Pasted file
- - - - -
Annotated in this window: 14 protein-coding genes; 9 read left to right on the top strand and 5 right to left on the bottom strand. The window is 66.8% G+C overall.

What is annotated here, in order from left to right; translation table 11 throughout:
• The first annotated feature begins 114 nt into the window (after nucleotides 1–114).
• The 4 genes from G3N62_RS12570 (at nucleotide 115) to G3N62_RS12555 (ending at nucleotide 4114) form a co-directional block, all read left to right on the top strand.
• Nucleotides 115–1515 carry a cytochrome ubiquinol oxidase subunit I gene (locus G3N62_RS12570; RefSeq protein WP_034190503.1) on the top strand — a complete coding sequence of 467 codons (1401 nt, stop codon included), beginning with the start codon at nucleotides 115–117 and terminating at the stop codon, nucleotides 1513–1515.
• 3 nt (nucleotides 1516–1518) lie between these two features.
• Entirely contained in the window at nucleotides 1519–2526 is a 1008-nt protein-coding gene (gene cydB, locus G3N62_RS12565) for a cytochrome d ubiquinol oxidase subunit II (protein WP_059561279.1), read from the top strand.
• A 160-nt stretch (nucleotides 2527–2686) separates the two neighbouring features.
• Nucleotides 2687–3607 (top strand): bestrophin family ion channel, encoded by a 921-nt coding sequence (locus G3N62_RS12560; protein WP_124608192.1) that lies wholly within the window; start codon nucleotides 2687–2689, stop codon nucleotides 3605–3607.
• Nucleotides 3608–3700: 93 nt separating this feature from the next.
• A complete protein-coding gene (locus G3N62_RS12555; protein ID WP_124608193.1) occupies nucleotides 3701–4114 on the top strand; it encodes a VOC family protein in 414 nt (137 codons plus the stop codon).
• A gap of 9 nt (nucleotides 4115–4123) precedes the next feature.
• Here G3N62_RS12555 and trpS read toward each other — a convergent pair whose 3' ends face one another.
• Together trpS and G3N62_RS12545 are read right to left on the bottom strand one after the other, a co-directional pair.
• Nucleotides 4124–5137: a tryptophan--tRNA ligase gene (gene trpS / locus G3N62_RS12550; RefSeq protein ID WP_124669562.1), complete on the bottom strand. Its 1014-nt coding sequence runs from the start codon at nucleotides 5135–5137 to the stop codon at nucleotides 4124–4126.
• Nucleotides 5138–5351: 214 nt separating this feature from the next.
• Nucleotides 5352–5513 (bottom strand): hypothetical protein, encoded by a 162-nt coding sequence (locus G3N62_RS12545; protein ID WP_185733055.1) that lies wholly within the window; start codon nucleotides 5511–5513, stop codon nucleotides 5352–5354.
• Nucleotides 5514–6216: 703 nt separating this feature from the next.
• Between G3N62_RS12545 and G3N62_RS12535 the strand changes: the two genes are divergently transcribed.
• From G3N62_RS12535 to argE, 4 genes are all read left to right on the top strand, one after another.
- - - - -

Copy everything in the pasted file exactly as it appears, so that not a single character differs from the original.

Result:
Annotated in this window: 14 protein-coding genes; 9 read left to right on the top strand and 5 right to left on the bottom strand. The window is 66.8% G+C overall.

What is annotated here, in order from left to right; translation table 11 throughout:
• The first annotated feature begins 114 nt into the window (after nucleotides 1–114).
• The 4 genes from G3N62_RS12570 (at nucleotide 115) to G3N62_RS12555 (ending at nucleotide 4114) form a co-directional block, all read left to right on the top strand.
• Nucleotides 115–1515 carry a cytochrome ubiquinol oxidase subunit I gene (locus G3N62_RS12570; RefSeq protein WP_034190503.1) on the top strand — a complete coding sequence of 467 codons (1401 nt, stop codon included), beginning with the start codon at nucleotides 115–117 and terminating at the stop codon, nucleotides 1513–1515.
• 3 nt (nucleotides 1516–1518) lie between these two features.
• Entirely contained in the window at nucleotides 1519–2526 is a 1008-nt protein-coding gene (gene cydB, locus G3N62_RS12565) for a cytochrome d ubiquinol oxidase subunit II (protein WP_059561279.1), read from the top strand.
• A 160-nt stretch (nucleotides 2527–2686) separates the two neighbouring features.
• Nucleotides 2687–3607 (top strand): bestrophin family ion channel, encoded by a 921-nt coding sequence (locus G3N62_RS12560; protein WP_124608192.1) that lies wholly within the window; start codon nucleotides 2687–2689, stop codon nucleotides 3605–3607.
• Nucleotides 3608–3700: 93 nt separating this feature from the next.
• A complete protein-coding gene (locus G3N62_RS12555; protein ID WP_124608193.1) occupies nucleotides 3701–4114 on the top strand; it encodes a VOC family protein in 414 nt (137 codons plus the stop codon).
• A gap of 9 nt (nucleotides 4115–4123) precedes the next feature.
• Here G3N62_RS12555 and trpS read toward each other — a convergent pair whose 3' ends face one another.
• Together trpS and G3N62_RS12545 are read right to left on the bottom strand one after the other, a co-directional pair.
• Nucleotides 4124–5137: a tryptophan--tRNA ligase gene (gene trpS / locus G3N62_RS12550; RefSeq protein ID WP_124669562.1), complete on the bottom strand. Its 1014-nt coding sequence runs from the start codon at nucleotides 5135–5137 to the stop codon at nucleotides 4124–4126.
• Nucleotides 5138–5351: 214 nt separating this feature from the next.
• Nucleotides 5352–5513 (bottom strand): hypothetical protein, encoded by a 162-nt coding sequence (locus G3N62_RS12545; protein ID WP_185733055.1) that lies wholly within the window; start codon nucleotides 5511–5513, stop codon nucleotides 5352–5354.
• Nucleotides 5514–6216: 703 nt separating this feature from the next.
• Between G3N62_RS12545 and G3N62_RS12535 the strand changes: the two genes are divergently transcribed.
• From G3N62_RS12535 to argE, 4 genes are all read left to right on the top strand, one after another.